Lockbox Facilities Take Citizenship Applications into Digital Age

By December 12, 2011Immigration Policy

The U.S. Citizenship and Immigration Services recently changed the processing method for some naturalization and citizenship forms, often called N-Forms.

In an attempt to streamline the collection and processing and improve the consistency of intake, USCIS now requires all N-300, N-336, N-600 and N-600K forms to be secure lockbox facilities instead of local offices.

The N-300 form is an application for a permanent resident to file declaration of intention to become a U.S. citizen. The N-366 form is a request for a hearing on a naturalization proceedings decision. The N-600 form is an application for a citizenship certificate. The N-600K form is an application for citizenship for a child who lives abroad to get U.S. citizenship because of the child’s parents.

USCIS began using the lockbox facilities in 2001 to electronically process information from forms, forward that information to the appropriate location, collect fees and generate acceptance or rejection notices.

Beginning in 2007, USCIS has been moving all fee-based immigration forms to this new lockbox system. Because the USCIS is a congressionally mandated and self-funded agency, the timely and accurate collection of fees is imperative. In FY 2009, the agency’s lockbox facilities processed almost 4.5 million applications and more than $1 billion in fees. Last year, USCIS used the lockbox centers to process more than $1.6 billion in fees, according to the agency.

USCIS has lockbox facilities in Chicago, Phoenix and Dallas and a data verification office supporting the lockbox facilities in Burlington, Vt. The immigration forms include the correct address to the lockbox facilities.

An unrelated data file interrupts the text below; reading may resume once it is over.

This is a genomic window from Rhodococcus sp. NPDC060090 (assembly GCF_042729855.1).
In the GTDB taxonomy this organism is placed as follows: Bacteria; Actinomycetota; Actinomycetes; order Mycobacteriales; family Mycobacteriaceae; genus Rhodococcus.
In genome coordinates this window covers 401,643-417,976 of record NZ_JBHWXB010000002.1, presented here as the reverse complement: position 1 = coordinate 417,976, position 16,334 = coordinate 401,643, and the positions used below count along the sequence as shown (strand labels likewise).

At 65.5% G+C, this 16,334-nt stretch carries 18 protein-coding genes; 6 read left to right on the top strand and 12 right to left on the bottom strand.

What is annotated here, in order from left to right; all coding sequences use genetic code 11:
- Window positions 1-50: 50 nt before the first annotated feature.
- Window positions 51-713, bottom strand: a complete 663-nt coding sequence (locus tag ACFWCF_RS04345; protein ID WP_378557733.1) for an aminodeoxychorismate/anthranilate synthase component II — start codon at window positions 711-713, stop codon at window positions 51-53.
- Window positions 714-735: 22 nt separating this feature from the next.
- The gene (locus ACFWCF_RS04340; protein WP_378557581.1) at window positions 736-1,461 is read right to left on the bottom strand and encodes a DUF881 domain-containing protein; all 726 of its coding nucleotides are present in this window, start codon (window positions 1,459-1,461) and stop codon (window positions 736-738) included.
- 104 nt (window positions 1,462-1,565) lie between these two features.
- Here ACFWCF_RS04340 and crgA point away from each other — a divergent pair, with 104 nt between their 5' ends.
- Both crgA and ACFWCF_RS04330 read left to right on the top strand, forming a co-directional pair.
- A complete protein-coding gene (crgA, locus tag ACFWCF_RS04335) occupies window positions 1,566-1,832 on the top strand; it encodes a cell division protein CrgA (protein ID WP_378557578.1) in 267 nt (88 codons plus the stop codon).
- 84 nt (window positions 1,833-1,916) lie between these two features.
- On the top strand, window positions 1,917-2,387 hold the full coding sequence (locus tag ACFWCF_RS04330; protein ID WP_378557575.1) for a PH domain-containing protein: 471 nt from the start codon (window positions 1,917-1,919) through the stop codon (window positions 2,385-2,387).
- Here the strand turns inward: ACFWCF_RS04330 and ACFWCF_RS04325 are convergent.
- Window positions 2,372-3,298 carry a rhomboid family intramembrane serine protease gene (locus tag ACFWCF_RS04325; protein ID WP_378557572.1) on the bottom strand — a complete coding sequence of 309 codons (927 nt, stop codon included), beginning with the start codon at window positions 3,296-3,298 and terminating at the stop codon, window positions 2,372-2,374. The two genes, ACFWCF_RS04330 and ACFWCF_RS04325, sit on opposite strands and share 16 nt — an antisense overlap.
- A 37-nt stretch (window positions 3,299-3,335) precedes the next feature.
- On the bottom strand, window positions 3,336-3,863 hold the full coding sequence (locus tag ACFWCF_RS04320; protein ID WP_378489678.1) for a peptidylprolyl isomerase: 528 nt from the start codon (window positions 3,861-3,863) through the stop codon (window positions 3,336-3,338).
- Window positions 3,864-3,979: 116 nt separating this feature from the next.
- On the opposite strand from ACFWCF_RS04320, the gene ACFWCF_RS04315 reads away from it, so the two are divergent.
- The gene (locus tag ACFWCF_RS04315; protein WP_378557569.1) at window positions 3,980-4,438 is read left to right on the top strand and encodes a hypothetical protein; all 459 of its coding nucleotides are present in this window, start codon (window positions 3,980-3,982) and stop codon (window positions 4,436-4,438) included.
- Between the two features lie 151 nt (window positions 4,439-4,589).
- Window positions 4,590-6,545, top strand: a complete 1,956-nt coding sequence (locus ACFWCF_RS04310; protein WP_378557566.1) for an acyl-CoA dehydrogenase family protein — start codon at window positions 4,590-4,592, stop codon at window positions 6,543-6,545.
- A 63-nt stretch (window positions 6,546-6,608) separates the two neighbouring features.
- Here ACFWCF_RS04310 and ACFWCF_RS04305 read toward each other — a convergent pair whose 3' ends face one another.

In addition to streamlining the application and fee collection process, the lockbox facilities may also free up the local offices to handle daily issues regarding immigration.

The move to lockbox locations has not been without its challenges. About a year ago, the Office of Intake and Document Production Lockbox Processing published a report outlining issues that came up and fixes the agency applied to correct the problems. In response to stakeholder concerns, USCIS changed the working on rejection notices so they would be easier to understand and retrained some employees on which applications to accept and which to deny based on the timing of some forms.

An undertaking of this magnitude is going to create a number of issues to be resolved as the process changes, and the lockbox transition has had plenty.
An experienced immigration attorney can help navigate all the changes in USCIS’ forms and processing. In order to not waste money on fees that are sent in with the wrong forms to the wrong location, contact Houston immigration lawyer Annie Banerjee. To learn more, visit http://www.visatous.com.

A. Banerjee is a Houston immigration lawyer in Texas. Before selecting an immigration lawyer in Houston Texas, contact the Law Offices of Annie Banerjee by visiting their information filled web site at http://www.visatous.com.